USS Harry E. Yarnell is a Leahy-class guided missile cruiser, named in honor of Admiral Harry Edwin Yarnell, who served in the Navy for a 50 year period spanning the Spanish American War through World War II. Constructed by the Bath Iron Works in Bath, Maine, it was launched in late 1961, sponsored by the late Admiral’s widow. Captain Charles E. Nelson was in command when the USS Harry E. Yarnell was commissioned in 1963 at the Boston Naval Shipyard. Among its weapons and radar system features were the harpoon anti-ship missiles and two phalanx chain gun close-in anti-aircraft weapons.
Service in the Atlantic
As part of its shakedown cruise in 1963, the Harry E. Yarnell became part of a large fleet of search ships looking for the USS Thresher, a submarine which had gone missing in 8,000 feet of water in the Atlantic Ocean. The Harry E. Yarnell was able to discover some debris amid a large oil slick, possibly all that remained of the Thresher.
From its home port of Norfolk, Virginia, the Harry E. Yarnell was assigned to the Atlantic Fleet with deployment following in and around the Atlantic Ocean and Mediterranean Sea. Starting in the fall of 1964, it participated in NATO anti-submarine warfare exercises in waters above the Arctic Circle, followed by an assignment with the 6th Fleet in much warmer Mediterranean waters prior to returning to home port in 1965.
Twice in its career the Harry E. Yarnell was awarded the Battle Efficiency “E” for outstanding combat preparedness. During the US Embassy in Tehran’s hostage crisis, in which militants took American citizens hostage, the ship operated near the Red Sea, the Persian Gulf, and the Indian Ocean until March of 1981, several months following the hostages’ release.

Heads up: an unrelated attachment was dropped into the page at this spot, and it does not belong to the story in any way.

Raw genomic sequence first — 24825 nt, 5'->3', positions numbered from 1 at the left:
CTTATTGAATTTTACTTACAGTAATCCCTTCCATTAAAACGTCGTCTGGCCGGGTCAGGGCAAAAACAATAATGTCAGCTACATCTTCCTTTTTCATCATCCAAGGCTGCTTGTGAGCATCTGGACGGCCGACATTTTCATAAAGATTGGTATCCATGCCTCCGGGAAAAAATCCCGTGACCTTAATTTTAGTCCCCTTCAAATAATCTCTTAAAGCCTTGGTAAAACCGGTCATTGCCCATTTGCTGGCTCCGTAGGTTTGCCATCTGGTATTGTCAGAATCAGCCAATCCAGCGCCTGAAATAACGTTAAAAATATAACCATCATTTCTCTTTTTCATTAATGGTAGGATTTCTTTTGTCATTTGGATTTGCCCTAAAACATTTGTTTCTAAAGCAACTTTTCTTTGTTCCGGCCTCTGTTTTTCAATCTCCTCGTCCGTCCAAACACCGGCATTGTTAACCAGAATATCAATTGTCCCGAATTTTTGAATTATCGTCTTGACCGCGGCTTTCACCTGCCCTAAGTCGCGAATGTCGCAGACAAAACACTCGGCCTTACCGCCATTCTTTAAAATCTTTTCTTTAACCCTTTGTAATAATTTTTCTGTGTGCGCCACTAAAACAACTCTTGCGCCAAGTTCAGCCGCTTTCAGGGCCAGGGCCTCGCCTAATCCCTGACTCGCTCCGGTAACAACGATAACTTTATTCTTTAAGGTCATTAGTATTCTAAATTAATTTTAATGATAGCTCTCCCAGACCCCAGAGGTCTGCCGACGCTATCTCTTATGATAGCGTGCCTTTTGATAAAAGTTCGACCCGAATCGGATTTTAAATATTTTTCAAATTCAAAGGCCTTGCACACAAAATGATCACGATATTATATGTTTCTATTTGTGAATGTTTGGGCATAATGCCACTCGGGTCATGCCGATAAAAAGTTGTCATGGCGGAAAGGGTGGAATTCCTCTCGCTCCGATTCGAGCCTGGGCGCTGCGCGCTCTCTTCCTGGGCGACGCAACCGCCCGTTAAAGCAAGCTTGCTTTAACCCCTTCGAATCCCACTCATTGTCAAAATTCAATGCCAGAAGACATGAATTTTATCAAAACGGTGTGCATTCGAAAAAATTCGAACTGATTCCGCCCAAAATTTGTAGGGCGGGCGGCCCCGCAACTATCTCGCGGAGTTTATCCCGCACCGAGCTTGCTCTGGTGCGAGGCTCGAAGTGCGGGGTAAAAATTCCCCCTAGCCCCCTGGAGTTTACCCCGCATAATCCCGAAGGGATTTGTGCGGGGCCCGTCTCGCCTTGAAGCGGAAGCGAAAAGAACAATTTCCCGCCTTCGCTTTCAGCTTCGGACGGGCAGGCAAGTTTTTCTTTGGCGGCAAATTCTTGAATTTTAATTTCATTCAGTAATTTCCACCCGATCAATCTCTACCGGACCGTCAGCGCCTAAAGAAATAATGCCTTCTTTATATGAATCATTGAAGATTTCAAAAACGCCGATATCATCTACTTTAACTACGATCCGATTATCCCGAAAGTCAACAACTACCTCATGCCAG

The Yarnell received a Meritorious Unit Commendation for its performance between November 1983 and April 1984 while deployed off Lebanon as part of an international peace-keeping force. Two Joint Unit Citations were awarded in 1991 and 1992.
Decommissioned in October of 1993, the Harry E. Yarnell was stricken from the Naval Vessel Register. Initially sold for scrapping in Rhode Island in 1995, its hulk was eventually returned to the Philadelphia Naval Shipyard, with scrapping completed in the spring of 2002.
Asbestos in Navy Ships
Although an essential component of the naval fleet, even today, naval cruisers also pose a lasting health risk to soldiers serving on them. Unfortunately, products containing asbestos were common, especially on older ships, because of the material’s high resistance to heat and fire. Despite its value as an insulator, asbestos fiber intake can lead to several serious health consequences, including mesothelioma, a devastating cancer without cure. Current and former military personnel who came into contact with these ships should seek immediate medical attention in order to detect possible health consequences associated with asbestos exposure.